Sunday, March 25, 2012

Tau Hammerhead with LEDs

My grandson Matt turned 11 yesterday and as a gift, I built and painted up a Tau Hammerhead for him.  I wanted it to be special, so I installed some LEDs in it that will blink during the game.

What follows is the construction of the Hammerhead.  I've taken some pics and I've also included some movies.

I began by going to the dollar store, where I bought this emergency flasher.  It has 5 red LEDs on a tiny circuit board inside.  I de-soldered four of the LEDs and I left one attached to the board (so that I could test the circuit as I went along...)  It's important to mention that I tested the safety light BEFORE I even started.  I didn't want to do a bunch of customizations and then find out that the light itself was junk.

I took the red face off and converted the bottom of the light into a battery compartment.  I superglued the contacts in -- they were loose -- and I soldered leads onto the contacts.  I threaded the leads through the hole left by removal of the belt clip.

Here you see the tiny circuit board.  I soldered 24 gage solid copper wire in to where the old red LEDs used to sit.  I will be soldering these leads onto new yellow/green LEDs that I will mount inside the Hammerhead.  On the right you see two leads I've soldered to the board for power.  I will connect these leads to the wires from the battery pack.  On the left, under my thumb, you can see two other leads.  These are soldered to either side of a little "contact pad".  This pad will eventually connect to a momentary switch.  That switch cycles through the seven different "blinking" settings.  

Here you see a little black plastic enclosure I purchased at Radio Shack.  This will serve as the base for the Hammerhead.  I've inserted a tiny momentary switch on the box.  This switch will control the blink settings.  The battery pack will go inside the enclosure.

I've drilled a hole in the center-top of the enclosure.  I will be attaching a standoff there to support the Hammerhead as it "hovers/flies..."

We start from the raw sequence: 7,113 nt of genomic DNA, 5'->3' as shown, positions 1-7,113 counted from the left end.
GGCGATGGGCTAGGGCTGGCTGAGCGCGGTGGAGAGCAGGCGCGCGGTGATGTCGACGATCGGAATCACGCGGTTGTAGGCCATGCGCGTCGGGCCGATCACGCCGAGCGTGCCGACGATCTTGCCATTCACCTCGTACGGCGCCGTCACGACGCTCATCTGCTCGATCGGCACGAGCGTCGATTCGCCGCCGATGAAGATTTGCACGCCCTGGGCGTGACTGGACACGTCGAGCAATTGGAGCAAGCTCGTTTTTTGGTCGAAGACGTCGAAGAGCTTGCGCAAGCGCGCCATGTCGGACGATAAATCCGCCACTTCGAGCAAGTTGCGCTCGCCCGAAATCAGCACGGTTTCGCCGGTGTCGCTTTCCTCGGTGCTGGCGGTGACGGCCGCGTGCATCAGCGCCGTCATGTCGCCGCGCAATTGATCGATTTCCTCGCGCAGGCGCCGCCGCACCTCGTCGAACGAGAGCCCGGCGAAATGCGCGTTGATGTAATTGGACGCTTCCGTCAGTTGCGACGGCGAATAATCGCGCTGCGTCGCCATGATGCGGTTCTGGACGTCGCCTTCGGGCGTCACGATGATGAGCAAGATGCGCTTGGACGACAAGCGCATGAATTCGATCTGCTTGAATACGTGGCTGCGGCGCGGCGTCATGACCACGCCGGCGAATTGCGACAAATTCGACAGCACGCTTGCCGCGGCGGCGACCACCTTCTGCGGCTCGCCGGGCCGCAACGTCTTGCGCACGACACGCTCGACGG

I wanted a plastic cylinder to serve as a standoff.  I took an old pen (like the one shown) and I unscrewed the bottom.  I cut the top and bottom to size.  I can now screw the bottom part, through the hole in the enclosure and into the larger standoff.  

This drywall mount will slide down into the standoff to support the Hammerhead as it "hovers".  The wires will run up through the standoff and through that tiny hole ahead of the drywall mount.  I toyed with running the wires through the standoff and into the Hammerhead, but I felt that might weaken the connection between the model and the standoff.  I don't want the Hammerhead accidentally breaking off the standoff and crashing into the table.  

I drilled out the holes where I want the LEDs to go, then I pre-painted the top section with black paint.  All in all, putting the thing together once it was wired AND protecting the LEDs from spraypaint was a big hassle -- probably one of the most difficult part of the project.

I wanted Matt to be able to swap the Railgun for the Ion Cannon on the Hammerhead.  I drilled out some small holes and superglued in some rare earth magnets.  I took the time to stack all the magnets togther IN ADVANCE so that I could draw a black dot on the same side of all the magnets.  Nothing worse than installing the magnets with the wrong polarity so that they repel rather than attract.

I finished spraypainting the model.  I did a green drybrush.  I painted a few elements with yellow and I added "MATT 2012" in Tau to the back of the model.

My paint jobs aren't award winners, but they are certainly adequate.  I'm never embarrassed when my models hit the table.

Here's the finished product --

Ion Cannon

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